• Conversation with director of a small multi-national. They’ve hired someone to do a much needed redesign of their website and also to improve their Google ranking. I talked to him about some of the more spam-like SEO strategies and what doesn’t actually work and he was keen to make sure that none of those tactics were used. Also, they’re not so interested in their search rank, it’s more about leveraging the contacts they have – so having more of a presence on LinkedIn would be a good thing for them.

Conclusion – none of these tools are magic. But they’re incredibly powerful, if you understand them. Being “on the internet” is not a business plan. What do you want to portray in your web presence? What do you hope to get from it? How do you plan to monetize that, and if you don’t plan to – how can you measure the value that you get? Facebook is the fourth largest site in the world, but isn’t profitable. Why? Because they didn’t start with a business model, although perhaps that’s part of the reason why they’ve been so successful. What they do have, is content which will eventually be incredibly valuable – once they work out how to monetize it without annoying their users too much. And they’re being patient.

The only site I saw making money out of SEO was one that charged $10 and redirected you to OpenOffice. But when I tried to find it just now, I couldn’t. Go figure! So SEO? Not a long term strategy.


5 Responses to "Why SEO is a Load of Crap"

You know, I was worried about writing that initial post because I thought everyone was all about SEO and I was just incredibly behind the times with business blogging. But your comment and this post have been incredibly helpful in sifting out what is total crap and what might actually be worth trying.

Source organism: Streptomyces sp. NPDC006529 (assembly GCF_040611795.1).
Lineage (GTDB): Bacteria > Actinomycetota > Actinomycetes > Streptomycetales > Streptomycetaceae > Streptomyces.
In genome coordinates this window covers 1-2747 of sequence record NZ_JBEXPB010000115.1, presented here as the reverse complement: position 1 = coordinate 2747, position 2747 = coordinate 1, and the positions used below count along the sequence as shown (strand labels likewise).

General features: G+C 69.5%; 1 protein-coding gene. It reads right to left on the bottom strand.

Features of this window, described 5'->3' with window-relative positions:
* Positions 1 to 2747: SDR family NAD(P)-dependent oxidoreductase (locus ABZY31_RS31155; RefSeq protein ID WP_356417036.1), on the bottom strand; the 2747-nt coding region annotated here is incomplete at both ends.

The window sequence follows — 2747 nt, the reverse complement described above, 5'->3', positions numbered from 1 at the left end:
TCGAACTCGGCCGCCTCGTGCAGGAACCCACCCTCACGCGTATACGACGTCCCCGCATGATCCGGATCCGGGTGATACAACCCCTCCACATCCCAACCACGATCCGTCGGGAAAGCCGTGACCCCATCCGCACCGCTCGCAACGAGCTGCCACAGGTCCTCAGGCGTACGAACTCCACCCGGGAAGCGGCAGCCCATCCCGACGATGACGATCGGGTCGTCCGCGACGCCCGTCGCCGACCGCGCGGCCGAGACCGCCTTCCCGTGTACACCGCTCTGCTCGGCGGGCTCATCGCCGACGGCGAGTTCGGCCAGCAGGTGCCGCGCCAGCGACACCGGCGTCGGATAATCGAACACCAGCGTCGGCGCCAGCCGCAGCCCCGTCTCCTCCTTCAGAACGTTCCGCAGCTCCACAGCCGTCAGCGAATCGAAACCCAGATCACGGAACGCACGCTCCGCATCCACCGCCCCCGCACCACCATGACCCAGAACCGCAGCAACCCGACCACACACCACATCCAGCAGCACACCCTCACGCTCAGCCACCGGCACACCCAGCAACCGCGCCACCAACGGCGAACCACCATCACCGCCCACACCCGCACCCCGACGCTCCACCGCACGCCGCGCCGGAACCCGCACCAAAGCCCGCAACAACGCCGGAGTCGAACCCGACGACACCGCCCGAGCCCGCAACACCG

You’re right, long-term strategy centered on useful content is the smartest approach, and even though I didn’t quite get that at my conference, I’m glad it at least started a conversation to get me to this point.

Thanks so much for all of your insights on this!

I’m really glad you found it helpful! I have more stuff to write on this kind of thing and now summer’s over hopefully I’ll have more time. Blogging conference sounds so exciting – I’m enjoying your posts on it 🙂

[…] of dodgy practices. bMighty has an article on How to Hire An SEO Company. And, in support of Why (I think) SEO is a Load of Crap, a lawsuit for an SEO company that made infeasible promises from the Seattle […]

[…] said this before, but as we get more sophisticated ways to measure engagement things will change. This entry was […]

[…] of dodgy practices. bMighty has an article on How to Hire An SEO Company. And, in support of Why (I think) SEO is a Load of Crap, a lawsuit for an SEO company that made infeasible promises from the Seattle […]